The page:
Five Wishes: How Answering One Simple Question Can Make Your Dreams Come True
By Gay Hendricks
Novato, CA: New World Library, 2007
Review by Carl McColman
Sigh. I think I must suffer from new age overload. Books that promise to “make your dreams come true” but then prattle on about letting go of “limiting beliefs” and using present-tense affirmations are hardly news. So why am I reviewing this slender little volume? Basically, because despite its use of new age language and concepts, it is based on a pretty solid principle: to live the life of your dreams, you gotta figure out what isn’t working in your life, and then turn all that inside out and create goals out of your dissatisfactions.
It’s simple, so simple that it verges on the brilliant. Imagine yourself lying on your deathbed, whether that final event will come next month or not for another 60 years. Ask your future/dying self, “Was my life a complete success?” If you’re like me and Gay Hendricks and I suspect 99% of us, you’ll say no, not a complete success. So then you list five reasons why your future self might be less than satisfied with the whole of your life. Once those disappointments have been articulated, then your job is to turn them inside out: making them into present-day wishes, to help guide you as you live out your remaining days.
Okay, so this is goal-setting 101. But I like the book because, even though I’ve done goal-setting since I was in my 20s, I’ve never thought of it in terms of creating ideal circumstances that would basically help me to die peacefully. That’s a powerful axis around which to build your objectives. It’s too easy to create goals that are driven by the desire to please mom and dad, or to look good in front of our friends, or to satisfy our appetite for more money, fame, real estate, whatever. Hendricks’ little deathbed parable cuts through all of that and basically says, “When you are dying, what will really matter to you then? Those are the concerns you need to be addressing as you set your life goals.”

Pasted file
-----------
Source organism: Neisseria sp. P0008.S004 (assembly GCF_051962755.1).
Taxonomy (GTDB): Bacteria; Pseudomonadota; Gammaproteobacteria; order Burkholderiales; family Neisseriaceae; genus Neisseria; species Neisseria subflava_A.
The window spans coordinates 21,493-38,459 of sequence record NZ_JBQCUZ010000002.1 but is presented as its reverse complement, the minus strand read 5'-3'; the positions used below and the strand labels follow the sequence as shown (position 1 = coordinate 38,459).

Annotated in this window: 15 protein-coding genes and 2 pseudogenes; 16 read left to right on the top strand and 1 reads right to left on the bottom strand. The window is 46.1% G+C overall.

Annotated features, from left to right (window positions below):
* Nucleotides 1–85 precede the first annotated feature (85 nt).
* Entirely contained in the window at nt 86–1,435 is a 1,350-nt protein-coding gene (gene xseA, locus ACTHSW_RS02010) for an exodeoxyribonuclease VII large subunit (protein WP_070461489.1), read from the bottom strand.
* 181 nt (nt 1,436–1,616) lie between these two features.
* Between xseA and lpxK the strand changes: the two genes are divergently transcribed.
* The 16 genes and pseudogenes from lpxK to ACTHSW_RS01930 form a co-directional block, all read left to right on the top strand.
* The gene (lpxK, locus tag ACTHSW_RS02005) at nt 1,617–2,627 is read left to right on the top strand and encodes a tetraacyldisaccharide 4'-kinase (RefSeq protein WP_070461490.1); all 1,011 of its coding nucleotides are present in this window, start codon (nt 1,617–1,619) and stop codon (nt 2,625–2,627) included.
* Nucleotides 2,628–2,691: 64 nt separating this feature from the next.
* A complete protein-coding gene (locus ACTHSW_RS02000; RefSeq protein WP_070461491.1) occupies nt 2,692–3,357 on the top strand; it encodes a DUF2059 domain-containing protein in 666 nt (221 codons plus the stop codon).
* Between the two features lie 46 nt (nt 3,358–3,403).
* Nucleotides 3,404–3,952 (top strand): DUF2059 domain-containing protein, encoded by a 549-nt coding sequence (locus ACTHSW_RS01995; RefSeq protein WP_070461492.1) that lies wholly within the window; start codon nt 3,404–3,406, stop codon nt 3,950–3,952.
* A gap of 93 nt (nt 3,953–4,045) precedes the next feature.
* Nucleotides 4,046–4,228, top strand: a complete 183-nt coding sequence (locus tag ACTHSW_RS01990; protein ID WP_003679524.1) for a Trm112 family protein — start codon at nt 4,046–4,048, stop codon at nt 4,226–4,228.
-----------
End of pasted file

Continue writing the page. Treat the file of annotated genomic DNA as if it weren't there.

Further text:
Hendricks describes his own five goals and offers an inspirational tale of how setting those goals set into motion the efforts to achieve them. One of his goals was explicitly spiritual in nature, which of course scores points with me. He and I don’t see entirely eye-t0-eye when it comes to theology — his is a spirituality organized around “feeling God” — but since goal attainment in our society can so easily devolve into a Santa Claus gimme list, I’m glad he was clear that the best goals have a spiritual heart to them.
Back to nitpicking about the title: setting goals will not make your dreams come true. Persevering in your resolve to organize your life choices and commitments around achieving the goals is more along the lines of what it will take. Hendricks does pay a bit of attention to the necessity of taking “action steps” to bring your wishes to fruition. My point is simply that reading this book and following its exercises will help you get started on your road to creating dreams-come-true. Other books, like Barbara Sher’s Wishcraft, provide better guidance for backing up the dreaming with the necessary sweat equity to get the job done. Even so, Five Wishes is a gentle and inspirational book. If you’re trying to find your life’s north star, this could be a helpful tool along the way.